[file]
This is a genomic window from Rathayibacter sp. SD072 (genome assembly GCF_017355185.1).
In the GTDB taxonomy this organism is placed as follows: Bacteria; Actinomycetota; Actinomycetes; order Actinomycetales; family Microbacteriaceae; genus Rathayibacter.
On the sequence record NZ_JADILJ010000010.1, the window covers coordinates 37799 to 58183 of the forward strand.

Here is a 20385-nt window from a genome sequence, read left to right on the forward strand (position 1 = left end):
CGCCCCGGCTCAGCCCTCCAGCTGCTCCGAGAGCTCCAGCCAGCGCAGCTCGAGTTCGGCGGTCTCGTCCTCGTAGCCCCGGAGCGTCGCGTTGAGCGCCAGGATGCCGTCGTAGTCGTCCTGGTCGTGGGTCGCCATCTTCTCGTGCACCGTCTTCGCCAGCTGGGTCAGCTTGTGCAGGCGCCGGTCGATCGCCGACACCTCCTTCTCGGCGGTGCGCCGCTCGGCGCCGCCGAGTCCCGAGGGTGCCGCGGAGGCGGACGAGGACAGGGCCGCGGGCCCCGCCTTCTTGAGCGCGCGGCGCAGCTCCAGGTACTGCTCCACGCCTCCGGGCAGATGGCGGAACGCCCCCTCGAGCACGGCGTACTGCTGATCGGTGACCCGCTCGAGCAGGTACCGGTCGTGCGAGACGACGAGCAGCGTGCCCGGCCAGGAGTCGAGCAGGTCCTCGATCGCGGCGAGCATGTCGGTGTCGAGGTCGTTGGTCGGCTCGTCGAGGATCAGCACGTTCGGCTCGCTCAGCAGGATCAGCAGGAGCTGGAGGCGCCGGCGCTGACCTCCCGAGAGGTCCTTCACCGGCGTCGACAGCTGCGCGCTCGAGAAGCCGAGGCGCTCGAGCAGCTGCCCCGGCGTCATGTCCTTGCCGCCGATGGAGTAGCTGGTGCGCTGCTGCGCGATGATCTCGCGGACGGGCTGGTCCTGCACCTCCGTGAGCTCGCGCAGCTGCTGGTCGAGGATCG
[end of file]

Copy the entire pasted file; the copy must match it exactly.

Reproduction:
This is a genomic window from Rathayibacter sp. SD072 (genome assembly GCF_017355185.1).
In the GTDB taxonomy this organism is placed as follows: Bacteria; Actinomycetota; Actinomycetes; order Actinomycetales; family Microbacteriaceae; genus Rathayibacter.
On the sequence record NZ_JADILJ010000010.1, the window covers coordinates 37799 to 58183 of the forward strand.

Here is a 20385-nt window from a genome sequence, read left to right on the forward strand (position 1 = left end):
CGCCCCGGCTCAGCCCTCCAGCTGCTCCGAGAGCTCCAGCCAGCGCAGCTCGAGTTCGGCGGTCTCGTCCTCGTAGCCCCGGAGCGTCGCGTTGAGCGCCAGGATGCCGTCGTAGTCGTCCTGGTCGTGGGTCGCCATCTTCTCGTGCACCGTCTTCGCCAGCTGGGTCAGCTTGTGCAGGCGCCGGTCGATCGCCGACACCTCCTTCTCGGCGGTGCGCCGCTCGGCGCCGCCGAGTCCCGAGGGTGCCGCGGAGGCGGACGAGGACAGGGCCGCGGGCCCCGCCTTCTTGAGCGCGCGGCGCAGCTCCAGGTACTGCTCCACGCCTCCGGGCAGATGGCGGAACGCCCCCTCGAGCACGGCGTACTGCTGATCGGTGACCCGCTCGAGCAGGTACCGGTCGTGCGAGACGACGAGCAGCGTGCCCGGCCAGGAGTCGAGCAGGTCCTCGATCGCGGCGAGCATGTCGGTGTCGAGGTCGTTGGTCGGCTCGTCGAGGATCAGCACGTTCGGCTCGCTCAGCAGGATCAGCAGGAGCTGGAGGCGCCGGCGCTGACCTCCCGAGAGGTCCTTCACCGGCGTCGACAGCTGCGCGCTCGAGAAGCCGAGGCGCTCGAGCAGCTGCCCCGGCGTCATGTCCTTGCCGCCGATGGAGTAGCTGGTGCGCTGCTGCGCGATGATCTCGCGGACGGGCTGGTCCTGCACCTCCGTGAGCTCGCGCAGCTGCTGGTCGAGGATCG